By June, I was telling him he needed to clean up his act, get a better job, buy a car and stop drinking or we were done. He’d make promises and not follow through. I put up with it for a while. And then, one day, the stress and depression and anxiety and craziness of the previous year caught up with me. I had stopped taking care of myself. In May, the pharmacy accidentally filled my Synthroid prescription with the generic, and my body revolted. My thyroid levels got all out of whack, unbenknownst to me, making the depression and agitation worse.

In mid-June, the organization I worked for held a big concert fundraiser, and I decided to take Joe as my date. We had fun when we were together, when I wasn’t doing the whole codependent wife gig. We had a come to Jesus discussion, and he agreed to behave.

As I stood in line at the VIP bar, he stepped outside to smoke a cigarette (yeah, he also smoked like a chimney). I started talking to an older colleague when she wrinkled up her nose. “What’s that smell? Is that MARIJUANA? Oh my god, it is! Who’s smoking pot?!” I must have blanched because she asked me if I was OK. Two minutes later, Joe sauntered back into the tent, his pupils this size of pinheads.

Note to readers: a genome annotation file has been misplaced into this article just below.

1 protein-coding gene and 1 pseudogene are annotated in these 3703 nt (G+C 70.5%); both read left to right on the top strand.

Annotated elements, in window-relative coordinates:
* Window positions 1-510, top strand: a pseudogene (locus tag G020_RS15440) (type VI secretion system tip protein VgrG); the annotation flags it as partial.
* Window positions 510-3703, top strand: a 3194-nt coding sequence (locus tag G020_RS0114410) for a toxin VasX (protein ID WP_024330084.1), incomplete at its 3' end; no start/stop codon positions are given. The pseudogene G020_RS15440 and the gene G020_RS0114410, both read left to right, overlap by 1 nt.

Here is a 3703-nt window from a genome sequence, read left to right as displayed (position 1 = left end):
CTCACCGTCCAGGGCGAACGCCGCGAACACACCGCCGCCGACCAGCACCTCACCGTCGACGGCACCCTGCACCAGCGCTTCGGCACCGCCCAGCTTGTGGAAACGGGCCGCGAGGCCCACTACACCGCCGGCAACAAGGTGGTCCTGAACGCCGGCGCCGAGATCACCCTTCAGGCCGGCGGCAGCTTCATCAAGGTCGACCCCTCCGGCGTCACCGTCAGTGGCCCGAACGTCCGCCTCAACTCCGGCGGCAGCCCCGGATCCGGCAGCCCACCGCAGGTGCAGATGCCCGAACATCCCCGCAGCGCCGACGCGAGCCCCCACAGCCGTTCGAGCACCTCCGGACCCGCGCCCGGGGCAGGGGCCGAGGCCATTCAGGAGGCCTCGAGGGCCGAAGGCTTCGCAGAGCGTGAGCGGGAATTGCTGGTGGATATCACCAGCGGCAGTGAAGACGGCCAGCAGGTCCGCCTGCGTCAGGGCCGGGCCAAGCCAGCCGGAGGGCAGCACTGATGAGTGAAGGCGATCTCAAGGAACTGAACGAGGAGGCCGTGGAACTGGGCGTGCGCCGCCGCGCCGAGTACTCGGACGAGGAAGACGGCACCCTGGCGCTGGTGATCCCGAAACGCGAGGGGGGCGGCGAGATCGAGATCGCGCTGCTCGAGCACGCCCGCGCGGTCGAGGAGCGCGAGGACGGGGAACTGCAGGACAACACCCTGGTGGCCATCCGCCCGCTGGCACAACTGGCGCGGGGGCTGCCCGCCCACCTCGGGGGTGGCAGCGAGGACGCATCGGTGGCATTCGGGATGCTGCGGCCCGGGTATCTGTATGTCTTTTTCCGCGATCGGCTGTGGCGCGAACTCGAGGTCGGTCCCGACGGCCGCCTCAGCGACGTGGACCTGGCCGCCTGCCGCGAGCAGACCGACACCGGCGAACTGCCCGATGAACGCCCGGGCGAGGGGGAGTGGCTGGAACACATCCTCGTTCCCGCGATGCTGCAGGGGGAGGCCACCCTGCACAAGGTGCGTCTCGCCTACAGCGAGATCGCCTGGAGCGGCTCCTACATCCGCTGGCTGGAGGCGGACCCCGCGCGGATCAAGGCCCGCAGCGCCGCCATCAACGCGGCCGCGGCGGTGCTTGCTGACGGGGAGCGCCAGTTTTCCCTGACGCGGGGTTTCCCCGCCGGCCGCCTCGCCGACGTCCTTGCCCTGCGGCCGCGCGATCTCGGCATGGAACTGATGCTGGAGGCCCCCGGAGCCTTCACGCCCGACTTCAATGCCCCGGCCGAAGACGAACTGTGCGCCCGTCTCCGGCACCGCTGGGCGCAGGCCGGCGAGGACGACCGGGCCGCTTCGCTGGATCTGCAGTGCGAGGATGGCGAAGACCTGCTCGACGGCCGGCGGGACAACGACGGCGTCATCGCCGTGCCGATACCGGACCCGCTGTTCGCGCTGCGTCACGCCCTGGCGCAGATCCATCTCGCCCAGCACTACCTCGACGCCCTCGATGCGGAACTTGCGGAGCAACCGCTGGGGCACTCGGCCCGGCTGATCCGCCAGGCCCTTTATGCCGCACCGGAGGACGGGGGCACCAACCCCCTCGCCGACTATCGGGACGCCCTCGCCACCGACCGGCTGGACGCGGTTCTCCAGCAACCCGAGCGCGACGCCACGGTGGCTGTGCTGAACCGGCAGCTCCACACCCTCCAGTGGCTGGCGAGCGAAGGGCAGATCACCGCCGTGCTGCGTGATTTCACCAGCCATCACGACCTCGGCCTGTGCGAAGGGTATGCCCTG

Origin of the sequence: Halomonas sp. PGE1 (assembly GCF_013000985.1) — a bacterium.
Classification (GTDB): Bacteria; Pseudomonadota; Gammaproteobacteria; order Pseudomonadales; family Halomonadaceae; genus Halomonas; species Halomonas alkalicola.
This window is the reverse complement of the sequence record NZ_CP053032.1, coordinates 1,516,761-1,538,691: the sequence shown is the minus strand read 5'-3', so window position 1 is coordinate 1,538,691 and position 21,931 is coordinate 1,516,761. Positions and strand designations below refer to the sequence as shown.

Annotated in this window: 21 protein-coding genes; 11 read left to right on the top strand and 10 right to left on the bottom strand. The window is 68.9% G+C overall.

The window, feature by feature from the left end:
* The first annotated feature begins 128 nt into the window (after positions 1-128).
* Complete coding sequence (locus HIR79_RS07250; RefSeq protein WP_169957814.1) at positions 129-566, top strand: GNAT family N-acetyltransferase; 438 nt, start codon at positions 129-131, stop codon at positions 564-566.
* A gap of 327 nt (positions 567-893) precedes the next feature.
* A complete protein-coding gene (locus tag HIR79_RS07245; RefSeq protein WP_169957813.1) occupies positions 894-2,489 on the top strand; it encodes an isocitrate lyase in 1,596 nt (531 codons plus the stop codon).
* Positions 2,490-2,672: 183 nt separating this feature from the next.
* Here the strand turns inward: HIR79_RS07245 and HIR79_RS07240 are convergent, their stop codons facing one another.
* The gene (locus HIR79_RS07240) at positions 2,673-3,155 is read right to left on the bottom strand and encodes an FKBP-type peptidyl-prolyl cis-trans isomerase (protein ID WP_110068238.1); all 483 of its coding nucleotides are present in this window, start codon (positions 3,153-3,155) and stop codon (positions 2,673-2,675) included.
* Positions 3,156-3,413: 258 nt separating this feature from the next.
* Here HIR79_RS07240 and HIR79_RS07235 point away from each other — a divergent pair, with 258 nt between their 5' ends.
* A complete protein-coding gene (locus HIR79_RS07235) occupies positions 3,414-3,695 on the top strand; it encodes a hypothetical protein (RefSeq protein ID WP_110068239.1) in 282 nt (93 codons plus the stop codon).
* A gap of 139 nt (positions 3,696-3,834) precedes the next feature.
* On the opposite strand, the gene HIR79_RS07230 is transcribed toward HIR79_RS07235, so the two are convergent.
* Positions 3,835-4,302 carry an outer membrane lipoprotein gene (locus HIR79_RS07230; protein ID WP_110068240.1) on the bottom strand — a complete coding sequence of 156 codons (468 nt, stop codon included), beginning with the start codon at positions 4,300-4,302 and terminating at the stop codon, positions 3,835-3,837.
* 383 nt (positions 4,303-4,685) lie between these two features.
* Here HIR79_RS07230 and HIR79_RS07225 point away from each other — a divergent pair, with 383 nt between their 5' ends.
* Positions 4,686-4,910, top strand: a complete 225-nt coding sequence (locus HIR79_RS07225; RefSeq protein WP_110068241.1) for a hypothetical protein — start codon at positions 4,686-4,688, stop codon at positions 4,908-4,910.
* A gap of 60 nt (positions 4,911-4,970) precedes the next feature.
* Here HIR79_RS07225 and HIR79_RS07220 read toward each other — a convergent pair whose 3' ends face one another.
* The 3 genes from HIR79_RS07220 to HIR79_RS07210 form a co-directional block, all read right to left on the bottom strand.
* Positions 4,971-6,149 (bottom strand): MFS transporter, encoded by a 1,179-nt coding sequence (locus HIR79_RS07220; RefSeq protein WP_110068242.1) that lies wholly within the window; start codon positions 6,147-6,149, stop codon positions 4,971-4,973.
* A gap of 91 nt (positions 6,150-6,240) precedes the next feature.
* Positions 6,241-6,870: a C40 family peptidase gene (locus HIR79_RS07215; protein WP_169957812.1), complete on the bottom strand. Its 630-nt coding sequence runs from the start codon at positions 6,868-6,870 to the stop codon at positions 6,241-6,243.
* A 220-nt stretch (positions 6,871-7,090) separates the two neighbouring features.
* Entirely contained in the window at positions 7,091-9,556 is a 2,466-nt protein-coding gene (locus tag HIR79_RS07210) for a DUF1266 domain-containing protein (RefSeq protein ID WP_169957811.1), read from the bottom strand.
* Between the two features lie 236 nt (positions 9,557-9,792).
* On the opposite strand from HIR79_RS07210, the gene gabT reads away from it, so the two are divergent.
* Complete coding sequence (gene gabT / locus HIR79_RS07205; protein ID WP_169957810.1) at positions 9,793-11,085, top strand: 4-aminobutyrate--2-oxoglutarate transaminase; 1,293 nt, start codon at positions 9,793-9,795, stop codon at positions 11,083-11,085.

I confronted him and he denied smoking a joint. He lied to my face. I was pissed and embarrassed. We left about 20 minutes into the concert. We argued all the way home, but that didn’t stop me from getting incredibly wrecked that with him night at my house.

Then, he disappeared for almost a week. I couldn’t get him on his cell phone. I couldn’t get him at his house. His roommate didn’t know where he was. He never showed up there, or at work, or at my house. I was in a panic. On the fifth day I took off from work, feigning sick. I waited for him at the downtown Denver RTD bus station and confronted him.

Tomorrow: Joe, part 3


2 Comments so far
Leave a comment

Haha. Man, just reading about Joe wears me out!

Comment by DOMINO

Yikes! This brings back some similar memories. My current boy is a little disappointed I used up all my bullshit tolerance before I got to him.

Comment by Derende